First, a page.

Now there's less than a week left until the visit — when did the planning for the Estonian visit begin?
Around four months ago. We begin by meeting with the embassy and presenting how we normally arrange a State Visit, together with the Ministry for Foreign Affairs. The ambassador then presents the interests and questions that are important to the visiting country, and the Ministry for Foreign Affairs starts sketching out a programme. I then summarise the main points for The King and Queen, and they might have some views that need to be referred back to the Ministry for Foreign Affairs. In this way, we gradually draw up a programme. A more intensive stage begins around two months before the visit, when a pre-visit delegation comes here. The Estonians came here at the beginning of December last year. Things run at a keen pace and we visit all the locations on the programme, checking timings and transport. Some programme points are struck off the list, and others are added. We then have a concrete plan for the visit.
 
You were previously Head of the Protocol Department at the Ministry for Foreign Affairs, and you've seen State Visits from both sides. What are the differences?
As Head of the Protocol Department, you're responsible for the participation of the Swedish Government representatives in the State Visit, as well as the planning of the programme points that are not of a directly state ceremonial nature. For the First Marshal of the Court, the emphasis is on the involvement of The King and Queen and the activities carried out under the Royal Court's management, such as the welcoming ceremony and the gala dinner.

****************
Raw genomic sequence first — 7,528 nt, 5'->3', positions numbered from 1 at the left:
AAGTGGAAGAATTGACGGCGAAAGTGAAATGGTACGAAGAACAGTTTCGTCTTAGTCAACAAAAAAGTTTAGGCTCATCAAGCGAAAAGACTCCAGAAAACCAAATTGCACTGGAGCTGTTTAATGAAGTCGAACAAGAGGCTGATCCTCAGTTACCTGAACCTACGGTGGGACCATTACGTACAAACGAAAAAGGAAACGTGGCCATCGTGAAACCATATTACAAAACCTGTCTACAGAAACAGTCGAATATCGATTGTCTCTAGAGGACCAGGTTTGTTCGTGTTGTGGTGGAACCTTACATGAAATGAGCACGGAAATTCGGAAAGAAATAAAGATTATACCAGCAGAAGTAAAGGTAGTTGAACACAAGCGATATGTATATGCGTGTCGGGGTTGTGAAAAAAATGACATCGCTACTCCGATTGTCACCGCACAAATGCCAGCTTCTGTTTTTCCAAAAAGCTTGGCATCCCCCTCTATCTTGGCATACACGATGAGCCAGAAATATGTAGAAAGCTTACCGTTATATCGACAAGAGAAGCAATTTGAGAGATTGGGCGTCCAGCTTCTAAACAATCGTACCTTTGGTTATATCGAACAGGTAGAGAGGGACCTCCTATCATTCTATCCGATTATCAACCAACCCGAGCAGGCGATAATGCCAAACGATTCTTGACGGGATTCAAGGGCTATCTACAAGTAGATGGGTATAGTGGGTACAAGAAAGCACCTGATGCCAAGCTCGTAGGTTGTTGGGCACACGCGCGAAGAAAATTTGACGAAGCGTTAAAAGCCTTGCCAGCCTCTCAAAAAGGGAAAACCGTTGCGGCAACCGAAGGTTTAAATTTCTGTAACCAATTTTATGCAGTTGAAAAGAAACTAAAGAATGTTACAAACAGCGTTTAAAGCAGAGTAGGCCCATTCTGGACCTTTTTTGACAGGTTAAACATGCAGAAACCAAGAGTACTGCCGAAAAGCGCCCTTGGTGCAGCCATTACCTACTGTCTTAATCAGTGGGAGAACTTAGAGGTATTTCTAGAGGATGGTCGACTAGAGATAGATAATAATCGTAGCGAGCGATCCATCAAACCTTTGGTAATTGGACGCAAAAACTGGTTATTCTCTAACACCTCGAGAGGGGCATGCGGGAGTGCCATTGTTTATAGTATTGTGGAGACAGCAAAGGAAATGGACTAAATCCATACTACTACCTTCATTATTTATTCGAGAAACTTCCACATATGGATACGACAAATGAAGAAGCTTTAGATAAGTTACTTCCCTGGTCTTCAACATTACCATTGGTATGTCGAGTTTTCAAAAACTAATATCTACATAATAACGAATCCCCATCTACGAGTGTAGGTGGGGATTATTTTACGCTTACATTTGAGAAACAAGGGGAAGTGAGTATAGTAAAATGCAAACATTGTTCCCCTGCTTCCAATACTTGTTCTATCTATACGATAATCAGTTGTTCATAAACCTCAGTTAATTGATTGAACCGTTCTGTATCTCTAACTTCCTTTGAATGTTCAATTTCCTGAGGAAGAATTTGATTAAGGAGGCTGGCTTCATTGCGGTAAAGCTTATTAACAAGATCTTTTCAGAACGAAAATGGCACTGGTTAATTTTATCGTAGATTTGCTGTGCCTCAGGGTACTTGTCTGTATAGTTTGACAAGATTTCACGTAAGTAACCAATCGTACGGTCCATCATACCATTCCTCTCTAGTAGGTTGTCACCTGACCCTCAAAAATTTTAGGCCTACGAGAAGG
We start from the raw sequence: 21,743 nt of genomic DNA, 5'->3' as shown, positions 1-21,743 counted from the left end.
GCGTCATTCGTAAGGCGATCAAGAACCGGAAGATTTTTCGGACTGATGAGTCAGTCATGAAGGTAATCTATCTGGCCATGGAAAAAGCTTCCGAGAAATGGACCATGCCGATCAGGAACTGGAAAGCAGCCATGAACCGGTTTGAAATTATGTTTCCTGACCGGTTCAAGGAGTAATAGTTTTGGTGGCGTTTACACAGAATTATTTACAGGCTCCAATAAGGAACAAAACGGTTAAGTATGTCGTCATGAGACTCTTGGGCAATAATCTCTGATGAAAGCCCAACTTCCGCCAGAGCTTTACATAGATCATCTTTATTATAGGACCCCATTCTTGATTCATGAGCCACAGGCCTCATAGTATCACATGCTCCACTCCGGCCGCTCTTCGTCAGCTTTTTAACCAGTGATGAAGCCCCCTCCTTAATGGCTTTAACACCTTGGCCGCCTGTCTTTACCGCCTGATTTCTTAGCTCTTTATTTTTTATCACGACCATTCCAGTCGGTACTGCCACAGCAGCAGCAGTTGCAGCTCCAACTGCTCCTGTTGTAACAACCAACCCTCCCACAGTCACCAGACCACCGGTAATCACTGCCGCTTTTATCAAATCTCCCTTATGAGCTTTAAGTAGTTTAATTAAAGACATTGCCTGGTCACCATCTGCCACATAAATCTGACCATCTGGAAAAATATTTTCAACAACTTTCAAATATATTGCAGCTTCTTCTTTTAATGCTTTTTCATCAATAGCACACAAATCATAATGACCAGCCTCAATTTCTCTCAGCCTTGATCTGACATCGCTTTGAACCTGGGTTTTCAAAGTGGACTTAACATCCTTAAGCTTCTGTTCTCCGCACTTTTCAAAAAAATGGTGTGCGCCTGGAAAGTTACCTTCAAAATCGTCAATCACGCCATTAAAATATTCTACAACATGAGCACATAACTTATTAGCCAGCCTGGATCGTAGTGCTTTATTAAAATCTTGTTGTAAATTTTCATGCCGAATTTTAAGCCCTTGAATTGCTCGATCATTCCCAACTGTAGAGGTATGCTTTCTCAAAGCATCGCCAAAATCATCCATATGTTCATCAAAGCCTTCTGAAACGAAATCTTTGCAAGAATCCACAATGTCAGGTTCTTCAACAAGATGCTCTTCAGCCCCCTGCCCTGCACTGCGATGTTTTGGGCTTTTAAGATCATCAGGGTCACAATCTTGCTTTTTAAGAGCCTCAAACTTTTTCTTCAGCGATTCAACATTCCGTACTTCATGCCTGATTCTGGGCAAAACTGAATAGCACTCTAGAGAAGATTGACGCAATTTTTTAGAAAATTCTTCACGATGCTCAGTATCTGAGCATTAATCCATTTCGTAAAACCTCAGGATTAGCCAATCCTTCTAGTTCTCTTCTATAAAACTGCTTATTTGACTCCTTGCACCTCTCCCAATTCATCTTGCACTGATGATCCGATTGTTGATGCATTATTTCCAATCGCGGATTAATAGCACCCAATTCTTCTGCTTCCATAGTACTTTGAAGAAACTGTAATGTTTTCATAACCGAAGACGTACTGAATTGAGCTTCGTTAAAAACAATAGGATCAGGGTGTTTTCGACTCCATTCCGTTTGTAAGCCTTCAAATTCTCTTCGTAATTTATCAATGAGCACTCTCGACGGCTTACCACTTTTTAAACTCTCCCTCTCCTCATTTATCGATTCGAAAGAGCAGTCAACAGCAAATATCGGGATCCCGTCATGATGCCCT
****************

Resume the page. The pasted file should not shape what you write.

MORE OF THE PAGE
How do you decide which countries to invite?
That's a process that the Ministry for Foreign Affairs and the Prime Minister's Office decide on two to three years in advance. The Ministry for Foreign Affairs draws up a list of possible countries, and the list is then approved by the Prime Minister's Office. The Minister for Foreign Affairs visits The King and Queen a couple of times a year, and one or two main proposals are presented. Of course, The King assents to the Government's wishes. After a country has been decided on, we hold further discussions on timings and the exact date of the visit, and The King and Queen then send an official invitation.
 
Finally — last autumn there was some discussion about which companies are invited in when hosting a State Visit. Can you explain what the process it, once and for all?
Yes, the decision lies solely with the Swedish Trade Council. The Ministry for Foreign Affairs announces that there will be an incoming or outgoing State Visit. The Swedish Trade Council then sets things in motion and sends out invitations to companies that can register to attend. There is then an entirely separate delegation that the Swedish Trade Council is responsible for. Two separate delegations travel: the official delegation and the business delegation. Of course, the two delegations sometimes have joint programme points, but neither we nor the Ministry for Foreign Affairs have a say when it comes to which companies accompany the visit.
 
Find out more about State Visits here.opens in new window
 
Find out more about the Office of the Marshal of the Court here.opens in new window